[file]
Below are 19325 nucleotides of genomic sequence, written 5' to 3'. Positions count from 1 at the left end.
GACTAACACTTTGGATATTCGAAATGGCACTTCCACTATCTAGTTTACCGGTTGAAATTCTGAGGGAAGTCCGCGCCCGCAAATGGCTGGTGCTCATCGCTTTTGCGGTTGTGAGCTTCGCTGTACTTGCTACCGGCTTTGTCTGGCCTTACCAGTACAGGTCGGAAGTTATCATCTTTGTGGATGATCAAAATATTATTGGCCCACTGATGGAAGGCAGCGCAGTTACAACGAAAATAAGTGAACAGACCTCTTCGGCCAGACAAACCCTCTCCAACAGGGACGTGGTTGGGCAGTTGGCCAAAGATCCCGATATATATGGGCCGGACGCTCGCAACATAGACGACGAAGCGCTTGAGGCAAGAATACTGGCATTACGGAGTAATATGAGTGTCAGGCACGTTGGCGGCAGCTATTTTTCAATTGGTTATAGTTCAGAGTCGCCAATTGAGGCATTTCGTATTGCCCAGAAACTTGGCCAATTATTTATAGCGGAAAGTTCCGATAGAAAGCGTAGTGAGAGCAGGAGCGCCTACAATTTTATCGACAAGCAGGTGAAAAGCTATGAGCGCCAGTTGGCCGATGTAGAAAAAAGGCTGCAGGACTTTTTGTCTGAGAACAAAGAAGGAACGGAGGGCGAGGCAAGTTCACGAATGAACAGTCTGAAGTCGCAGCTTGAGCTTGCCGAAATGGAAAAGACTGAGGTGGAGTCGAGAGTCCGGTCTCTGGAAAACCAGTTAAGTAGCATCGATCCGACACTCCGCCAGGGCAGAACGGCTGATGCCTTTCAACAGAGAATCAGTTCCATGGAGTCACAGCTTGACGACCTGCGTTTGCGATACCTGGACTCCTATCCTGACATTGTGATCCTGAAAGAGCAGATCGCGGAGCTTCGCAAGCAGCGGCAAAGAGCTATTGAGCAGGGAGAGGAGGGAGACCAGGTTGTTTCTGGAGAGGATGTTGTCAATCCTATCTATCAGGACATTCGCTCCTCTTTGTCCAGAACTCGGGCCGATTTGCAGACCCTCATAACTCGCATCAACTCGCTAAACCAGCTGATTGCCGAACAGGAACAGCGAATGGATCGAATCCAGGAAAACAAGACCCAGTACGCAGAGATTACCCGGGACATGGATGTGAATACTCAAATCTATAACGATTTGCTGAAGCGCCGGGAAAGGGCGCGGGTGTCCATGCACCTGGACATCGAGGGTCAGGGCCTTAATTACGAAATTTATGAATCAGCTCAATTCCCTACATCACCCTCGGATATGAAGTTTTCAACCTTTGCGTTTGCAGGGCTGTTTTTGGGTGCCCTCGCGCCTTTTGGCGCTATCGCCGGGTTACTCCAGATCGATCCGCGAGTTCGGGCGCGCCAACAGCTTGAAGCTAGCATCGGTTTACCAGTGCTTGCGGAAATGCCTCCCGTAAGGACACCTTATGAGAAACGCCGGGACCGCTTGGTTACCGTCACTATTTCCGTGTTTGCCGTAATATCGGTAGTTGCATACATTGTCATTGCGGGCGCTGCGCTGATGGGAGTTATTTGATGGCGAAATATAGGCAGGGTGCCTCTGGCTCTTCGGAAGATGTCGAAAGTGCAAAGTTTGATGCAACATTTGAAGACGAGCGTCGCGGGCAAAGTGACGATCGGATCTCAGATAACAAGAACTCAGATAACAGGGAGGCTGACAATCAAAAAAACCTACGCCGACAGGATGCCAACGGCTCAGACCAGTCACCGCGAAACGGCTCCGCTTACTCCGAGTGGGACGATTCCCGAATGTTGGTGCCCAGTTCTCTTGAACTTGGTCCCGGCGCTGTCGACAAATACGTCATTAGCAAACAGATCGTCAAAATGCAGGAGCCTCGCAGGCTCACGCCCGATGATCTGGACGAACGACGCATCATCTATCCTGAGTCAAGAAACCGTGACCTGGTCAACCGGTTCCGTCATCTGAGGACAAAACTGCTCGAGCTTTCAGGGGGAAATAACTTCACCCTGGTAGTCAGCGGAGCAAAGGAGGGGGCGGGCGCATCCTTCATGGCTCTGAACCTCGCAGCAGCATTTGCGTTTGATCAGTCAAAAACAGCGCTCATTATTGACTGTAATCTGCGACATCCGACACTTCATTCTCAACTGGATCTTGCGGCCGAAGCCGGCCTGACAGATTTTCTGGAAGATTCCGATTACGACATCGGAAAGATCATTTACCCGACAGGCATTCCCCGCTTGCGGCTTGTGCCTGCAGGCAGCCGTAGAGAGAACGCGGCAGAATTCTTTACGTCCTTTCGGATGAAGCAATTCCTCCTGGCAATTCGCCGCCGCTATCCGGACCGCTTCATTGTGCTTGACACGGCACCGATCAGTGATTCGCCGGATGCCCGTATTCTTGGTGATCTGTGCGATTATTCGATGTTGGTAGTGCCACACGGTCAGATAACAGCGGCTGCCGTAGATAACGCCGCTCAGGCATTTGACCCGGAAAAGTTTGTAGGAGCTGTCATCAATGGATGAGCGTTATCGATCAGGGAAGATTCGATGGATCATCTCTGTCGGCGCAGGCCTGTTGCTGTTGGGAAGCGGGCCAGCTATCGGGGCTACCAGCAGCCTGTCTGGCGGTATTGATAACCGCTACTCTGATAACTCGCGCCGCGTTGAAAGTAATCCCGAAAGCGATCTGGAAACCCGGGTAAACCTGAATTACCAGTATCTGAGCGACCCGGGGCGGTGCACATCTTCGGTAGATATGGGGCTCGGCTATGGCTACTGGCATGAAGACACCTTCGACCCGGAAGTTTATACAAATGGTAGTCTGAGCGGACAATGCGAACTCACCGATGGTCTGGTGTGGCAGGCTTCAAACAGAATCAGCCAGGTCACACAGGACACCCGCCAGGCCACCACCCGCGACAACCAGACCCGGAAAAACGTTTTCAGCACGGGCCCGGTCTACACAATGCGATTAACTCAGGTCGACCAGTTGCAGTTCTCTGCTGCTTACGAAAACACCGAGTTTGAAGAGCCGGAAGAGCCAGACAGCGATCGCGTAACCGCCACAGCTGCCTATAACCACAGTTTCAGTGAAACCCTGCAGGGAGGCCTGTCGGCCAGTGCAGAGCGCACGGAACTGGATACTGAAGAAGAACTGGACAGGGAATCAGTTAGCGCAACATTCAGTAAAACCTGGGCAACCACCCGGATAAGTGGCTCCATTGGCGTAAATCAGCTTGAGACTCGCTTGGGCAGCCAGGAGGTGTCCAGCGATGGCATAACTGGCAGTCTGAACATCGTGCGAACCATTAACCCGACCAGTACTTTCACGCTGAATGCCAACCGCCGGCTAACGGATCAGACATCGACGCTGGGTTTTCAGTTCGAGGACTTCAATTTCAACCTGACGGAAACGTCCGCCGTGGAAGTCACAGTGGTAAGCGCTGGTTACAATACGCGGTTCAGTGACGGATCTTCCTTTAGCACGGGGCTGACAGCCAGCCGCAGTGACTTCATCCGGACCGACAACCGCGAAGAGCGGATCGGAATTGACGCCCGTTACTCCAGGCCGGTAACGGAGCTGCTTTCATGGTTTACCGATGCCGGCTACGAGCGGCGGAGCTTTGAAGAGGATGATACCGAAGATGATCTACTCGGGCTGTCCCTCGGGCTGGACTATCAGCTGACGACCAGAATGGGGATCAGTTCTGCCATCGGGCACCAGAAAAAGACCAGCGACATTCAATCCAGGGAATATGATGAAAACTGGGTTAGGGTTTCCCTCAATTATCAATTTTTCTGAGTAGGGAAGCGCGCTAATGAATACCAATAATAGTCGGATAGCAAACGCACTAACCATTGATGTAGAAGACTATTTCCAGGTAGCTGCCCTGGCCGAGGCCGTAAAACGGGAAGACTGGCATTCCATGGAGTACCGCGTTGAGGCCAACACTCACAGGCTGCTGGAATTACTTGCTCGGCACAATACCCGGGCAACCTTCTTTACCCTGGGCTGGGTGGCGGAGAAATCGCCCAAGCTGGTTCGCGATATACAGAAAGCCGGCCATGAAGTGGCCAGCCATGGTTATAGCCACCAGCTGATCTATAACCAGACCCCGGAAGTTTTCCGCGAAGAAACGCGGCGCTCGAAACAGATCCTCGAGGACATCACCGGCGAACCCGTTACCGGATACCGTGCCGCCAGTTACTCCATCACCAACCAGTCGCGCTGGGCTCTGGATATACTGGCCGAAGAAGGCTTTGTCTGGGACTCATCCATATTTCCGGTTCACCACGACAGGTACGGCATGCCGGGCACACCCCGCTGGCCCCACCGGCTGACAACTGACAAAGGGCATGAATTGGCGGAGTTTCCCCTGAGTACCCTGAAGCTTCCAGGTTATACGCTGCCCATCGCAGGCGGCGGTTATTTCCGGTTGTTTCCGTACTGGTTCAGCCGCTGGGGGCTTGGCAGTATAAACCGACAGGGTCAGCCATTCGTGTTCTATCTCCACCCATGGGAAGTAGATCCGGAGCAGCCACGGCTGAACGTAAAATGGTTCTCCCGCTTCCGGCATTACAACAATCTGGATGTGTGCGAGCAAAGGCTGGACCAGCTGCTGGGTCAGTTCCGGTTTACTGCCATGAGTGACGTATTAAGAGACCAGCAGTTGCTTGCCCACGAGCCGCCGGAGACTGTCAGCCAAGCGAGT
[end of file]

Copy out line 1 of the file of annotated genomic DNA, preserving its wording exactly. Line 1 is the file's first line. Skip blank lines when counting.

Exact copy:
Below are 19325 nucleotides of genomic sequence, written 5' to 3'. Positions count from 1 at the left end.